Saturday , July 13 2024


By Alex Anderson
Senior Associate Pastor at Bayside Community Church
Henry killed people…for a living. Oh, it was perfectly legal. He worked for the government. His specially trained unit could get in and out almost without a sound. No weapons fired and no sensational acrobatics or choreographed Kung Fu moves, just the silent taking of another human being’s life.
Another human being’s life! Sounds non-personal…
like a video game or Bruce Willis movie.
Henry was 63 years old when I met him. He was an electrical engineer. We had business to do together. He was doing a load calculation for a 3-Phase electrical panel installation. I met him at the docks of the harbor where he kept his boat, which doubled as his home and office. Henry lived alone.  I had many meetings with Henry, but one in particular was different.
I liked Henry. He was humble, soft spoken and a very good engineer. I never had an issue with his work. That day we hung out and talked a little longer than usual, not about the project, but about life in general. I noticed that I never saw Henry with anyone except those he worked with; contractors, vendors, engineers and other project managers like myself. He told me he once had been married but that didn’t work out and he had no children.
What broke my heart for Henry was that he seemed to be “completely” alone…except for his big red Irish Setter…Fred. With a concerned tone, I asked, “Did you have a church family?” Henry looked at me, grinned and said, “I’m not much on God.” I told him I wasn’t trying to pry.  I was just wondering if he had a community of caring folks in his life. I was just about to invite him to my church when I heard these words fall from his lips like a judge pounding a gavel in a courtroom, “Naw…God wouldn’t have the likes of me in a million years.”  To which I asked, “Why would you say that Henry?”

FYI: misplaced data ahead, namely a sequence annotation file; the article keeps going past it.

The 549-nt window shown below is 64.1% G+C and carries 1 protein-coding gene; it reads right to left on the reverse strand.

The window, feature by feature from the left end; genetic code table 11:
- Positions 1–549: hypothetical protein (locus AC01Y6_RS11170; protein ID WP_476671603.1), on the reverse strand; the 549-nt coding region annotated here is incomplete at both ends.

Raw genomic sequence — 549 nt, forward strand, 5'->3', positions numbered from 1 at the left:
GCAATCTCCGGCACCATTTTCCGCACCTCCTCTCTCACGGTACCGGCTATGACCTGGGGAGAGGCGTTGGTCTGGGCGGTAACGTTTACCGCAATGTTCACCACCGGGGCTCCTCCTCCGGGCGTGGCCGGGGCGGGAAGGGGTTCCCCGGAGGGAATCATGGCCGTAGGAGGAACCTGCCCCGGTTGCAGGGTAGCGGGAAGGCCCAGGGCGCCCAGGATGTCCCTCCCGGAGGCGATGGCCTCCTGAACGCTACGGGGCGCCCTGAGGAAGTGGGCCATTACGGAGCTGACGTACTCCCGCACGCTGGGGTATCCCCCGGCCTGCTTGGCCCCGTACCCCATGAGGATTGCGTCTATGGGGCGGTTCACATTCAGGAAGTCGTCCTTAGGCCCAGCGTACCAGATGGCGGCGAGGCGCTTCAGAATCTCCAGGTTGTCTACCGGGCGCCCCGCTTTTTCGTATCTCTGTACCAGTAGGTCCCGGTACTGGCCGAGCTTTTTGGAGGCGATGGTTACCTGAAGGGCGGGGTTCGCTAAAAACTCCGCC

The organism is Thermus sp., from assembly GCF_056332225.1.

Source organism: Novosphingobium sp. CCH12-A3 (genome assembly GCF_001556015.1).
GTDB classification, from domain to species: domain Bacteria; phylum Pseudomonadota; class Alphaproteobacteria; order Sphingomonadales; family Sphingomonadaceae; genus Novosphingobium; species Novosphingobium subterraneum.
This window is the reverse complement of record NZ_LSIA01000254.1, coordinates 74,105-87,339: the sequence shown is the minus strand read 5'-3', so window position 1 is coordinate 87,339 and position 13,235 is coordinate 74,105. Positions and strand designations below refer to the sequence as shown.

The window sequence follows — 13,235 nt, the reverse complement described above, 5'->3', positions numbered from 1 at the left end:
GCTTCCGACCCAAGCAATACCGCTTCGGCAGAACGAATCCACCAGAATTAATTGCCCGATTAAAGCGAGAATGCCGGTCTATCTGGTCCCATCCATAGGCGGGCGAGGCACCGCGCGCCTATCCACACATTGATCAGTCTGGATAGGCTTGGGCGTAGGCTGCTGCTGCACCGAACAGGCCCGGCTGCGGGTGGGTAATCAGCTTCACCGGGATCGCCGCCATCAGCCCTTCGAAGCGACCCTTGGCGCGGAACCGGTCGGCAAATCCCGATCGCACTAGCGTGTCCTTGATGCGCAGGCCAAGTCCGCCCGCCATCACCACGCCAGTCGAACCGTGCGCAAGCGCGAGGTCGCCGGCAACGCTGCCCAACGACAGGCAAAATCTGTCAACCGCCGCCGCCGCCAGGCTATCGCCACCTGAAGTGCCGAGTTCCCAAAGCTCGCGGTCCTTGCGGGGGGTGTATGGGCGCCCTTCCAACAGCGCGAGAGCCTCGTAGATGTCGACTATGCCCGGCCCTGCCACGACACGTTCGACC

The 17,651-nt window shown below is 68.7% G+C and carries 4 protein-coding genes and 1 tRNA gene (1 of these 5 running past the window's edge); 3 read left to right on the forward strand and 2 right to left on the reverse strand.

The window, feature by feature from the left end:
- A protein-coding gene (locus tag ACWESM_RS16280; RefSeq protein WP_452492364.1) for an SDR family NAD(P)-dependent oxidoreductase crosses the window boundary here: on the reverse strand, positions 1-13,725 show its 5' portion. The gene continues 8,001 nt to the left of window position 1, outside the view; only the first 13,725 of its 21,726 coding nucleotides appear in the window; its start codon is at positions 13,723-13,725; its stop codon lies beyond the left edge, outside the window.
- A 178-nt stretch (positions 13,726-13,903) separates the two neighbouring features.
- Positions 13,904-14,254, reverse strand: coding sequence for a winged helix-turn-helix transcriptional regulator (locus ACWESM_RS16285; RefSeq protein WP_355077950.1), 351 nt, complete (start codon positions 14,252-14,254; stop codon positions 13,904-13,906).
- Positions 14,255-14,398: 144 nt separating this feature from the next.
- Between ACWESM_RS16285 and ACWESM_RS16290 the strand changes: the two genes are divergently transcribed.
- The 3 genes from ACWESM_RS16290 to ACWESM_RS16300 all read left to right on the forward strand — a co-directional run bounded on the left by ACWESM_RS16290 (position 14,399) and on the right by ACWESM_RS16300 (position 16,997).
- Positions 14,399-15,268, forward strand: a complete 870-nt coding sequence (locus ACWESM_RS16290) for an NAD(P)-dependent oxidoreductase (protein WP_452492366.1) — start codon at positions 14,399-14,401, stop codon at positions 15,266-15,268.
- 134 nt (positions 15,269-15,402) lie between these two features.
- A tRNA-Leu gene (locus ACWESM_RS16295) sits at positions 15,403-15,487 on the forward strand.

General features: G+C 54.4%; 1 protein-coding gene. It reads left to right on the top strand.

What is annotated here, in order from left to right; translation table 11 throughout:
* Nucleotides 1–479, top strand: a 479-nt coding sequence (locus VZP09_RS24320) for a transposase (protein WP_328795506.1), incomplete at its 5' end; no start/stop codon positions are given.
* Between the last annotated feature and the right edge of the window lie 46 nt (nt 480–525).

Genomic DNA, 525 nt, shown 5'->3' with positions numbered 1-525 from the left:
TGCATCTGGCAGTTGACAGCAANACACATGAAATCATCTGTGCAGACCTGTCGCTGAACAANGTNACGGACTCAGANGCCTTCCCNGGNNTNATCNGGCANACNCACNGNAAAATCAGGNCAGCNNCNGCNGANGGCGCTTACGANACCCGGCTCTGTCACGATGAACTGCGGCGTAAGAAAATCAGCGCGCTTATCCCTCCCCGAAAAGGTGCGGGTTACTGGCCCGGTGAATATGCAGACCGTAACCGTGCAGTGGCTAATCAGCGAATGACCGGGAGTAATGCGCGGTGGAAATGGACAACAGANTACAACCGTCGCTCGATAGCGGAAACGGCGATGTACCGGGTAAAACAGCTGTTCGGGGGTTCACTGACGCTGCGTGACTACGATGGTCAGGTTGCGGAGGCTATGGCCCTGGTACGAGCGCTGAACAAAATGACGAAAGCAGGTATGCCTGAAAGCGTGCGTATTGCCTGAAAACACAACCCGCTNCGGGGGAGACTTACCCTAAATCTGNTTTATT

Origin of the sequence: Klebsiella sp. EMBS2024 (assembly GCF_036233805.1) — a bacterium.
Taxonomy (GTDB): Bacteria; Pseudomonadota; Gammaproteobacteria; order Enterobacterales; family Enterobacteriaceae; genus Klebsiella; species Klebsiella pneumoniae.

That’s when Henry proceeded to tell me of his “past life” and retirement from “Government work” using his fingers to create quote marks in the air. I learned that he had been a Navy Seal and then later in some unnamed intelligence branch of the government. His words were not laced with arrogance or bravery, but with a distinct sense of regret and sadness.
He admitted to being an adrenaline junkie in his younger years, which drove him to achieve black belts from multiple disciplines as well as learn proficiency with many types of weapons. Even now in his sixties, once a year he would head to some place close to Brownsville, Texas and go wild boar hunting with some “Old Timers” as he called them. Their only weapon would be…a knife.
Henry was a true patriot and loved serving his country, but his heart was deeply troubled with all the lives he had taken, both young and old. He was also deeply concerned about what God thought about all the “Human Blood” on his hands, to use his words.
Like many, Henry thought God’s love and acceptance was a condition of how good or bad he had lived his life.  Henry believed a well known…lie, about God.
I spent the better part of that afternoon sharing with Henry how much God loved him and all of mankind. How God had proven it by sending his Son Jesus to get that message across to us, both in His life and His death.
I shared the very well read story that is unfortunately misunderstood and inappropriately named, “The Prodigal Son” (Luke 15:11-32 NIV). The story is not about the sins of the sons, but aabout an amazing father who represents God, and whose love knows no bounds and whose grace knows no end.
The story, as I shared it with Henry, is not about the actions of the two sons, but about the heart and actions of the father. Most people get caught up in either the younger son’s issue; believing he is not good enough anymore to be his father’s son (due to wasting his inheritance)…or…the older son who believes his father owes him something because he has served his father his whole life without asking for anything.
The story is about the father’s unconditional love…that’s it.
We can never be “good enough” for God anyway…so why try. Just settle into the love he already provides. I know it may take a bit to get comfortable being loved without “strings” attached, but give it a try. Just tell God you accept His unconditional love and see how He responds.
He won’t bite, I promise, and who knows, you might even like it.
And remember to Be Life-Giving,
Alex Anderson
To read other life-giving articles by Pastor Alex, go to

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